Action is needed to ensure that two young airmen are not forgotten.
Bordering Portugal and bathed by the Atlantic Ocean, Huelva province is located in the west of Andalusia. It borders the province of Badajoz in the north and the provinces of Seville and Cadiz in the east.
The city of Huelva, just 50kms from the Portuguese border, will be featured in the upcoming major film release “Operation Mincemeat” starring Colin Firth, Kelly Macdonald, Matthew Macfadyen and Penelope Wilton.
The real-life audacious plan to hoodwink the Germans in WW2 involved a dead body; a British navy submarine; a famous forensic pathologist; a beautiful secret service secretary; German Abwehr agents; an irascible admiral who loved fly-fishing and future James Bond author Lieutenant Commander Ian Fleming. The dead man was Glyndwr Michael, who went under the pseudonym Major William Martin, and is buried in the immaculately maintained Roman Catholic cemetery “Nuestra Señora de la Soledad” in Huelva.
Contrast that with the overgrown and neglected adjoining British Cemetery, the last resting place of two airmen, 27-year-old Royal Australian Air Force pilot Sergeant Geoffrey Lennox Avern and RAF wireless operator/observer 21-year-old Sgt Philip Bernard Crossan. They died instantly when their Bristol Beaufighter crashed near Gibraleón on April 19, 1942. On the wall behind their Commonwealth War Graves is a plaque commemorating Able Seaman Percy Longthorpe who died on December 14, 1918, aged 24, following an explosion on HMS Adventure undergoing repairs at the docks in Huelva.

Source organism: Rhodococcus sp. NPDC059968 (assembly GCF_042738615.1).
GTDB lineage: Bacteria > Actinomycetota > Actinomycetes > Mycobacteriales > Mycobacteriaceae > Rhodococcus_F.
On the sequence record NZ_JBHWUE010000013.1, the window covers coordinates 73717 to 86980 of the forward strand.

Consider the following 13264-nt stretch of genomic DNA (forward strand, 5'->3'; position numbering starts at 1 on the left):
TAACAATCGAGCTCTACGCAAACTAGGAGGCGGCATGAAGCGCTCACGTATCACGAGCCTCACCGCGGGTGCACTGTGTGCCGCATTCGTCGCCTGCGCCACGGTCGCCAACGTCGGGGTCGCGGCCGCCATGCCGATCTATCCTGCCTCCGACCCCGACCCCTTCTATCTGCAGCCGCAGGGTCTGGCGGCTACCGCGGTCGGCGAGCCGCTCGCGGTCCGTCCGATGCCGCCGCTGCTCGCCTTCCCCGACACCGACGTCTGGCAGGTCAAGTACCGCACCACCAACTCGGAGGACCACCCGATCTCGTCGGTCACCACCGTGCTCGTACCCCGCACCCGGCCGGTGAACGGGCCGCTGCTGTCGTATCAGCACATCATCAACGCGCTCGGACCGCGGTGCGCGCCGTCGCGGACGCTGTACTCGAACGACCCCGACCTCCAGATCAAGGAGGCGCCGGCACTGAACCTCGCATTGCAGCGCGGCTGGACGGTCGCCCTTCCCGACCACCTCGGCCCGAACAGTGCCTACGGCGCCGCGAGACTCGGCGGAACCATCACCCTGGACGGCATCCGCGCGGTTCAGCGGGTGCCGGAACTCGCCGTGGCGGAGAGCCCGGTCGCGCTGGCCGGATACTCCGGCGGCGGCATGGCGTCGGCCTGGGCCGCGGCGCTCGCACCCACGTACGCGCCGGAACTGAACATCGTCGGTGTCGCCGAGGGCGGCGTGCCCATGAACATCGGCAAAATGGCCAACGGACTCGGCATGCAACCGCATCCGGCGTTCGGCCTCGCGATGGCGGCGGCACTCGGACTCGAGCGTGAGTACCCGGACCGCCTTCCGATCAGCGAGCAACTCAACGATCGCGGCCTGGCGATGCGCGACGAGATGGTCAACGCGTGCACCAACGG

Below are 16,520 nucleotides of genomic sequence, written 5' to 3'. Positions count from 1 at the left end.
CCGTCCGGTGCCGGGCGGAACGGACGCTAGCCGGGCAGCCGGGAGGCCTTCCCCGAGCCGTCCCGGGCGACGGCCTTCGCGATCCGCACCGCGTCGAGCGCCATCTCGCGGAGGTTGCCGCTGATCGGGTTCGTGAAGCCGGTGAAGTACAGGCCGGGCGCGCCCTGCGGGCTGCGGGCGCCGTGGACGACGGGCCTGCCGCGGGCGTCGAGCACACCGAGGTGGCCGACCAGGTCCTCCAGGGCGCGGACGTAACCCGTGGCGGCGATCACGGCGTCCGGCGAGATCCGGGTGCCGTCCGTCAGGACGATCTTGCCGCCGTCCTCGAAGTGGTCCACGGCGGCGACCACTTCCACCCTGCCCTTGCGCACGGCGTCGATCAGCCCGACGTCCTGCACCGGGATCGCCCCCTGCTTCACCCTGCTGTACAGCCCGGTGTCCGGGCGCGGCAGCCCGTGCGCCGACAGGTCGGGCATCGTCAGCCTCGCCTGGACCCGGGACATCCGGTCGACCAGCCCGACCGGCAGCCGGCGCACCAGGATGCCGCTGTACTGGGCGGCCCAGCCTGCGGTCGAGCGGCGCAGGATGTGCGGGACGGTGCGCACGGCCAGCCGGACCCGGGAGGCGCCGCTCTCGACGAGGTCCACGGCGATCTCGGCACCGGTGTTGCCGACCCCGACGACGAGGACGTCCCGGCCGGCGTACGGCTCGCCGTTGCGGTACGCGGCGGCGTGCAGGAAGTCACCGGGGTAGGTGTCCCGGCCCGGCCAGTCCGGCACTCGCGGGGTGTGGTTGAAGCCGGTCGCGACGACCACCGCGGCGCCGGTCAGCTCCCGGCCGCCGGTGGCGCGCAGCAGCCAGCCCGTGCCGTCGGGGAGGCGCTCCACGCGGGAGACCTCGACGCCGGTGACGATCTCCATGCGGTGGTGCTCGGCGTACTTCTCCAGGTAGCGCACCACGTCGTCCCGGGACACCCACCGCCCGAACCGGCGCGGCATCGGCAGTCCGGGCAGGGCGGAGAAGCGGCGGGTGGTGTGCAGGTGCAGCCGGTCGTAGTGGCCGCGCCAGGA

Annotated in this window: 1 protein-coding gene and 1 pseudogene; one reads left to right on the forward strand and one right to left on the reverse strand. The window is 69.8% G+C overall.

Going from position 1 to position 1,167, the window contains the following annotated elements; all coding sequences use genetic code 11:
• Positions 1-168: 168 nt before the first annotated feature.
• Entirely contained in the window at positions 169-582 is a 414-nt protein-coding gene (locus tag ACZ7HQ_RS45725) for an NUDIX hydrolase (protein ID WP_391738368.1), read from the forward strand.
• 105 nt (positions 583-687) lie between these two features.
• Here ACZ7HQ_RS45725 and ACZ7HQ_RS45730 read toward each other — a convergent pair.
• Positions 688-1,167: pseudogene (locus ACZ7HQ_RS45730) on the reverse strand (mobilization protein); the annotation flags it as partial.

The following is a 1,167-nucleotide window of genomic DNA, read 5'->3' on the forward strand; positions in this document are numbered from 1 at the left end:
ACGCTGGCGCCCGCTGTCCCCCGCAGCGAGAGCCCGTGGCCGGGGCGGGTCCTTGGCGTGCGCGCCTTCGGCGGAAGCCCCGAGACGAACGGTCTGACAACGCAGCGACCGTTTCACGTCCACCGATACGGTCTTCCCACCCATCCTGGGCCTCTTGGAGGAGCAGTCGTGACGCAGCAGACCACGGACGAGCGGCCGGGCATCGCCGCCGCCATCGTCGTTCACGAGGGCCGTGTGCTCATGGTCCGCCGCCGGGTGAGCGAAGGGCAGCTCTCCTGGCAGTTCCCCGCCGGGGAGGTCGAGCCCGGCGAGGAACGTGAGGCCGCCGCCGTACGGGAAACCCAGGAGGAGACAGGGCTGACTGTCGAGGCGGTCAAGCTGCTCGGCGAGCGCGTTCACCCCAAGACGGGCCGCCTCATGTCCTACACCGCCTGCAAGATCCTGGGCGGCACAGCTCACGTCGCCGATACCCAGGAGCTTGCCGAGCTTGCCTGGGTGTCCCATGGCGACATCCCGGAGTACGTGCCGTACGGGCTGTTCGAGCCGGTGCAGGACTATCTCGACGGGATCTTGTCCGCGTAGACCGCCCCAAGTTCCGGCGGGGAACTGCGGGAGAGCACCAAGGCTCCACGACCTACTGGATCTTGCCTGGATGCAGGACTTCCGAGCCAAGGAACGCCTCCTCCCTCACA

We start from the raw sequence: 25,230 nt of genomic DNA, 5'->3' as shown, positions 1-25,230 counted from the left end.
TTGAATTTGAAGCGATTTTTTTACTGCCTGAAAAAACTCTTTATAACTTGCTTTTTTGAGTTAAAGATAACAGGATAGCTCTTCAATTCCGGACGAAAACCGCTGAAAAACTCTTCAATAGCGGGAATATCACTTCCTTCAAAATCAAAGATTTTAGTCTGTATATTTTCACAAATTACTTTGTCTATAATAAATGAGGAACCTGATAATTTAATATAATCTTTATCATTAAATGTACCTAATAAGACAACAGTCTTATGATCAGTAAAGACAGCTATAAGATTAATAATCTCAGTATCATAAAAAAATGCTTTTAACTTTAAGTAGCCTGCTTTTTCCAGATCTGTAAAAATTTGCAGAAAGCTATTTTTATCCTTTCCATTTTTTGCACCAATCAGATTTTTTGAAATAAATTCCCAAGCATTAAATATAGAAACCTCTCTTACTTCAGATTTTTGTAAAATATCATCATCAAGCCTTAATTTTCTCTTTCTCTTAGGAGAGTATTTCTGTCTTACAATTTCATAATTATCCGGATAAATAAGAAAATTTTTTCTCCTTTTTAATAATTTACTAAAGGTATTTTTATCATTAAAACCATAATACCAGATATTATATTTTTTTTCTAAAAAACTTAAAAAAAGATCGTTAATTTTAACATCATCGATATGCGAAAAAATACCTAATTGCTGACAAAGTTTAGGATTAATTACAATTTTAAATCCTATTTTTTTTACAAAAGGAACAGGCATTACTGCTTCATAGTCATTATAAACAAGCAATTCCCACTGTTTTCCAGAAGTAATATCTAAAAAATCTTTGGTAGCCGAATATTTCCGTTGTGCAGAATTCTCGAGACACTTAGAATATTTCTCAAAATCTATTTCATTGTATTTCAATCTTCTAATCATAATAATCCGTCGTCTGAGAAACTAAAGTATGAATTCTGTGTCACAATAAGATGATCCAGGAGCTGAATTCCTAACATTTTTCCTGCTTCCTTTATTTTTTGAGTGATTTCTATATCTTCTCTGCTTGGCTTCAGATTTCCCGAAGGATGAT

A remarkable journey
Out of respect for the two young airmen, my wife and I have decided to lay flowers on their graves on April 19 (this year), 80 years after they met their untimely deaths.
This was the start of a remarkable journey, thanks to the internet, that has involved the Australian Ambassador in Madrid as well as the Defence Attachés of Australia and the United Kingdom; Bishop Carlos López Lozano of the Anglican Episcopal in Spain, which has overall responsibility for the cemetery; historian Marie Hobson in New South Wales, Australia, where Sgt Avern was born and qualified as a teacher, and Gladys Mendez Naylor, a resident of Huelva whose great-grandfather, a former worker at the Rio Tinto Mines, north of Huelva, is buried in the British Cemetery.
It is believed that there are plans to renovate the cemetery but not until the summer of 2023. Action is needed now to ensure that these two young airmen are not forgotten and that their graves reflect the debt of gratitude we, in the free world, owe them and their like.
Sergeant Crossan’s headstone bears the inscription, “For honour, liberty and truth he sacrificed his glorious youth”. Unfortunately, these very words now ring true for so many young people in Ukraine.
WE NEED YOUR HELP
In the meantime, a small group of volunteers will descend on the cemetery on Friday, April 8, to clear some of the undergrowth and generally tidy the area around the graves and entrance to the cemetery. Anyone who would like to join us, please email firstname.lastname@example.org for further details. Thank you
A final reminder of the futility of armed conflict can be seen on entering the British cemetery. It is easy to walk past the still visible bullet-scarred walls without recognising them as tangible and moving evidence of Huelva province’s involvement in the Spanish Civil War. Against these walls, between 1936 and 1941, hundreds of republican sympathisers and activists from across the province were executed by firing squads.